Frustrating Fun for Mercy Kids

August 18, 2016

Rubik’s Cubes are all the rage, again. Thirty years after their initial popularity, kids are once again building their brains with the puzzles.

For those who are hospitalized and can’t get out of bed, they can really help curb bordem and help their brains stay active.

Sixth grader Dylan Hirth recently became “obsessed” with Rubik’s Cubes and decided to turn his obsession into a good way to help others.

“I thought about sick kids in the hospital,” Dylan said. “I thought Rubik’s Cubes could help distract them from their sickness and be happy.”

To buy the Rubik’s Cubes for Mercy Kids, Dylan has been hired by family, neighbors and friends to do odd jobs such as pulling weeds, picking up dog poop and cleaning out garages. His biggest donation to date was for $260, which will buy 27 cubes.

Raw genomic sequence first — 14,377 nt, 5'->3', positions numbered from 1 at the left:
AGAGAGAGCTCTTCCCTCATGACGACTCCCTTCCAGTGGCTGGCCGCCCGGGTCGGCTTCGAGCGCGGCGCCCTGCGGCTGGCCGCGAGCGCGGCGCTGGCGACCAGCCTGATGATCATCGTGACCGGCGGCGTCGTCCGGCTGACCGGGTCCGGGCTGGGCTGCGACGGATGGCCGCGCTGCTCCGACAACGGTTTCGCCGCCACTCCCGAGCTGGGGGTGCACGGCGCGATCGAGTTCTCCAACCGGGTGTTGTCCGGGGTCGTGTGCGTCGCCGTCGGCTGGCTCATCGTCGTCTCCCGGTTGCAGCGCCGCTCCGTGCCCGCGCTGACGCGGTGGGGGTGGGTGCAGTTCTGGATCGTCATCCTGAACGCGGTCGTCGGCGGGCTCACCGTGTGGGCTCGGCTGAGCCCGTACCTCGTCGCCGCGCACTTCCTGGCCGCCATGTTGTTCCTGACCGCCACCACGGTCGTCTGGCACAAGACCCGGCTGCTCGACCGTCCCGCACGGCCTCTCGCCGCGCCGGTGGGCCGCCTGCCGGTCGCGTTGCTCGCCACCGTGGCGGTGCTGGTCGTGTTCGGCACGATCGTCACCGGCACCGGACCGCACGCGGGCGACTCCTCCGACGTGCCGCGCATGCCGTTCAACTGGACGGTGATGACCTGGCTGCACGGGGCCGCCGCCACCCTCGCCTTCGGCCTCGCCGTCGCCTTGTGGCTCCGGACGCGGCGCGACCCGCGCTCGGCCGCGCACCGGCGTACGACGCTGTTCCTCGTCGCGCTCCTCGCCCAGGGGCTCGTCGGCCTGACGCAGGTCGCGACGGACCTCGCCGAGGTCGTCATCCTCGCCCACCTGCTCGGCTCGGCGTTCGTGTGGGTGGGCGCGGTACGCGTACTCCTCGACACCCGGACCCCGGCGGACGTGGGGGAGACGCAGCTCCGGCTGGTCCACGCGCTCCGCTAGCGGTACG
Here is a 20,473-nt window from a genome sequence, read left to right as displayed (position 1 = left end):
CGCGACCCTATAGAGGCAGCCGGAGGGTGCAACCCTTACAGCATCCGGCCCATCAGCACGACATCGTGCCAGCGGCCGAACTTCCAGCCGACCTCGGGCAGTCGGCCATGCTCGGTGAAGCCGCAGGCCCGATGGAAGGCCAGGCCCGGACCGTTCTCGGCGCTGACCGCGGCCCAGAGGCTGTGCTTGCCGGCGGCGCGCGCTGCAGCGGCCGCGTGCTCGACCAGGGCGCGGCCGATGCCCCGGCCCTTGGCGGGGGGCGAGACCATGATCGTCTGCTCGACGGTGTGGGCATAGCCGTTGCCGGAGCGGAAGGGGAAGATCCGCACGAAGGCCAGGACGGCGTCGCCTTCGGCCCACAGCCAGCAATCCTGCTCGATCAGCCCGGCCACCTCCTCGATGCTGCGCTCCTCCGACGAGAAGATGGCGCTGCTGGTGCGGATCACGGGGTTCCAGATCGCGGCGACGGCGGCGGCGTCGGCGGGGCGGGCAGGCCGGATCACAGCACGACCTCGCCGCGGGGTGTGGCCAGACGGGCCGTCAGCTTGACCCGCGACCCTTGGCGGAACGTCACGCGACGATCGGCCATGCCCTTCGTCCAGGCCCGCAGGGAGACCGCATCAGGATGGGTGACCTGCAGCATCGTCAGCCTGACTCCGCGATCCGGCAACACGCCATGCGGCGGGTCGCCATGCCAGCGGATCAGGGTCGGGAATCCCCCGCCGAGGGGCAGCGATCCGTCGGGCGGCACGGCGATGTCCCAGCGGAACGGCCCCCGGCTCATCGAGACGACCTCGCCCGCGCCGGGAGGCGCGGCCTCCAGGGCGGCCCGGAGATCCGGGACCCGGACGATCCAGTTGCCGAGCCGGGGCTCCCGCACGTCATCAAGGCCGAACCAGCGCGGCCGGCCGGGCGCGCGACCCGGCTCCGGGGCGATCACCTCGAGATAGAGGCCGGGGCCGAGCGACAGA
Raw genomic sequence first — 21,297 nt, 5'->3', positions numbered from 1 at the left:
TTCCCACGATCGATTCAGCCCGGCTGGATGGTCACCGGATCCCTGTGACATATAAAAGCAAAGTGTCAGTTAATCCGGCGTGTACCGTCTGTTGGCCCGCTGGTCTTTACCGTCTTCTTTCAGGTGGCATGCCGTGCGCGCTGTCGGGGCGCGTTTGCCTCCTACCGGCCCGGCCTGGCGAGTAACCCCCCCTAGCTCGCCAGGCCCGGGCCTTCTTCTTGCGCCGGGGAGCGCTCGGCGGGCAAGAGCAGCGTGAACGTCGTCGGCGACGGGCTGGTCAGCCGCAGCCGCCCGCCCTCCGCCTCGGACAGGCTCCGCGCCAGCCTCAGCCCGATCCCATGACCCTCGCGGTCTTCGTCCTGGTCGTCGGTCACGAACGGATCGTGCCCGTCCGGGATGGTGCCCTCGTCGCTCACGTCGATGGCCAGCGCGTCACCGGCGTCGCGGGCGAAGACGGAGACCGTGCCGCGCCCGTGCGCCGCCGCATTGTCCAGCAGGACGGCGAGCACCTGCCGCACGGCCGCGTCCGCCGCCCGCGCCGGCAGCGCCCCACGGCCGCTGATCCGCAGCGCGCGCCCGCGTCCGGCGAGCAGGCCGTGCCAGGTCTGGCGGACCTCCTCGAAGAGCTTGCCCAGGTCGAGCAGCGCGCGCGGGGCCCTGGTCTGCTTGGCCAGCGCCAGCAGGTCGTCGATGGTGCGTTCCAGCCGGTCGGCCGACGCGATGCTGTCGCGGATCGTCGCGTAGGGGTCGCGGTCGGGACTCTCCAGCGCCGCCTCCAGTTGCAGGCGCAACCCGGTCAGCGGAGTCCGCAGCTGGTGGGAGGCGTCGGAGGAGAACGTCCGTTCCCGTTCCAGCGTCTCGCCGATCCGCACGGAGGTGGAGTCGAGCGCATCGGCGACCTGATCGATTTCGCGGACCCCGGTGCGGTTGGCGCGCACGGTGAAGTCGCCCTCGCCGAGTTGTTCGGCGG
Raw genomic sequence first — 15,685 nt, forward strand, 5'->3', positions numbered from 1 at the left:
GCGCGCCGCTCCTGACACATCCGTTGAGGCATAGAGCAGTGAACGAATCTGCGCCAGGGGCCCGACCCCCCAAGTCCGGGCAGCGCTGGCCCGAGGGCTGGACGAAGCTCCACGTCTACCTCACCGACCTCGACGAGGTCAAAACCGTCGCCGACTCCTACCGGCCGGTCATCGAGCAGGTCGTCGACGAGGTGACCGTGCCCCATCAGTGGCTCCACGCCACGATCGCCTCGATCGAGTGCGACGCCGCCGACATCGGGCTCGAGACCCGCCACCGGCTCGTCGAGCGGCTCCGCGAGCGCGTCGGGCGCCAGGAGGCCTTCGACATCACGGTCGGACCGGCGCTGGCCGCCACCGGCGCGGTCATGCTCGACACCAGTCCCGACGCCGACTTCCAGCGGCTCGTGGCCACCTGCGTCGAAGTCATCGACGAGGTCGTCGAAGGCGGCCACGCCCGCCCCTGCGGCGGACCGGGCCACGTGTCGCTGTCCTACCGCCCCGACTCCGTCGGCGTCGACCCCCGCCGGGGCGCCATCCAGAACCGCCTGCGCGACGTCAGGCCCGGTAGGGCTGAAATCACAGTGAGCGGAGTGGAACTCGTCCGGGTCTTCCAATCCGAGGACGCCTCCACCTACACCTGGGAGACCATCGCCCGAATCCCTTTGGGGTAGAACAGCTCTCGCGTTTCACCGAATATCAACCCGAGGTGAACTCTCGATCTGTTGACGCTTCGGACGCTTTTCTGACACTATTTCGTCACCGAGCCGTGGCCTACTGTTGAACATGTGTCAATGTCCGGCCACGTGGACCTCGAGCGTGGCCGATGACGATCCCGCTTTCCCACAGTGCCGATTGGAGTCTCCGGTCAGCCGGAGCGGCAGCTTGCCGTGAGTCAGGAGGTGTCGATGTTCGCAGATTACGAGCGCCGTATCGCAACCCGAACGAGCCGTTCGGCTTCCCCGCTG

With his parents’ help, Dylan recently set up a Facebook page and GoFundMe account to reach more people and help more kids. 

Sixth grader Dylan Hirth talks about his idea to help others with Rubik's Cubes.

Mercy Kids Child Life Specialist Quienton Townsend jokes about Rubik's Cubes and his frustration with them, but knows the benefit they can have on patients. 

"Anything we can do to normalize a child's stay in the hospital is helpful," Quienton commented. "I honestly wasn't sure what the response to them would be, but everyone has loved them."


Mercy Kids Child Life Specialist Quienton and Dylan have a Rubik's Cube showdown.

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